“All these things will I give thee, fall down and worship me.” The possessions of the devil are great indeed. We think of the betrayal of Judas Iscariot as the archetypal treason, as it sold the life of God’s Son to His enemies. Even this was but a shadow of an earlier treason. A high and holy angel, entrusted with the protection of God’s favorite creatures: two perfect humans given a fruitful garden and each other. But this sick, proud and envious spirit shared his malignant thoughts with them, turned them dark and guilt-ridden, hiding amid the lush undergrowth.



“All these things will I give thee, fall down and worship me.” It’s always his game, and the name of his sin. Worship me. Ever since that day, our ancestors have done just that. By acts of selfishness, cruelty, violence, lust and greed: we worship the serpent, because we copy him.


Jesus confronted those who thought themselves holy: “You are of your father the devil, and the desires of your father you want to do. He was a murderer from the beginning, and does not stand in the truth, because there is no truth in him. When he speaks a lie, he speaks his own language, for he’s a liar and the father of lies. Because I tell the truth, you do not believe Me… He who is of God hears God's words; therefore you do not hear, because you are not of God.” John 8:44-47 He would declare Himself to them, and they would catch up stones in their hands to hurl at Him. The ownership of all the human race still lay in the clawed hands of a fallen angel. An angel who now offered us to Jesus, at a high price.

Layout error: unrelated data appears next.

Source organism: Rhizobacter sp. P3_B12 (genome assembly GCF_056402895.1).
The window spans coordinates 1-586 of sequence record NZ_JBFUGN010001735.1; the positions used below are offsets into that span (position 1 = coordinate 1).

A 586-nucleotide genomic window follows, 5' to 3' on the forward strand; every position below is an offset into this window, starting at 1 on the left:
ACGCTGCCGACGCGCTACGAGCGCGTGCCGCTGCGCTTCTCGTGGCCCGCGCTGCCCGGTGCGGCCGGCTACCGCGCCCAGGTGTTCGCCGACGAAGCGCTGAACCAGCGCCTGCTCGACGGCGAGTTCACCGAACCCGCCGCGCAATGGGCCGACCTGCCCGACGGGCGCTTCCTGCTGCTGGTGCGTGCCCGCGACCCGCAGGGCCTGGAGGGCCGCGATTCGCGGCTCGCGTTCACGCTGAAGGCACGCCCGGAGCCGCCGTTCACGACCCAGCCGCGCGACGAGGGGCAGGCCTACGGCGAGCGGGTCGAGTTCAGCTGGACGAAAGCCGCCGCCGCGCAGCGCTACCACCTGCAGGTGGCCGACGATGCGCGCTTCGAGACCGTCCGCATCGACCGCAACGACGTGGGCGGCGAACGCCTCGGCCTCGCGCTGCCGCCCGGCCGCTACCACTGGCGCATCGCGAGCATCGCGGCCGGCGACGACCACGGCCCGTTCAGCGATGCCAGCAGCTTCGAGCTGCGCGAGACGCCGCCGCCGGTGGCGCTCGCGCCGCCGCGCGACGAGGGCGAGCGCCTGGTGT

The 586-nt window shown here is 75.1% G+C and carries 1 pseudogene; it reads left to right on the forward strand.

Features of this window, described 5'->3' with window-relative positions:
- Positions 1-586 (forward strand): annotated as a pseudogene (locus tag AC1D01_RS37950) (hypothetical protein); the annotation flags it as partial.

A price too high. “Worship me.” Jesus could be tempted as we are, but His temptations were fitted to Him, His needs, His weaknesses, His desires. He came to save a world of humans. So, He was offered that world. But He didn’t come to haggle with the Prince of the Air, chief inmate of the eternal prison. “Be gone, Satan: it is written, Thou shalt worship the Lord thy God, and him only shalt thou serve.” Jesus won that round, masterfully. The devil would be back to fight another day.


We know what it took for Jesus to finally win against the devil and his legal claims. All of humanity, all of our guilt, our rebellion, our insults, our lies, our murders, our rapes, our conniving ways He took upon Himself and bearing them all on His shoulders, died under that weight for us, taking all sin to the grave with Himself. At that moment, the legal claims of Satan died. Our guilt no longer bound our future to him. We can now freely take Jesus over Lucifer. Take Jesus and get ourselves out of this world. And as proof of His victory, we have Jesus while we’re still in this world, proving the claim that humanity on earth chooses God. In the face of the world with its pompous display, and the devil with his magic, and the weakness of our flesh, we choose Christ, and choose Him again. The cross between us and our old fate, our sins buried with Him in His tomb, our future before us, above us, in light.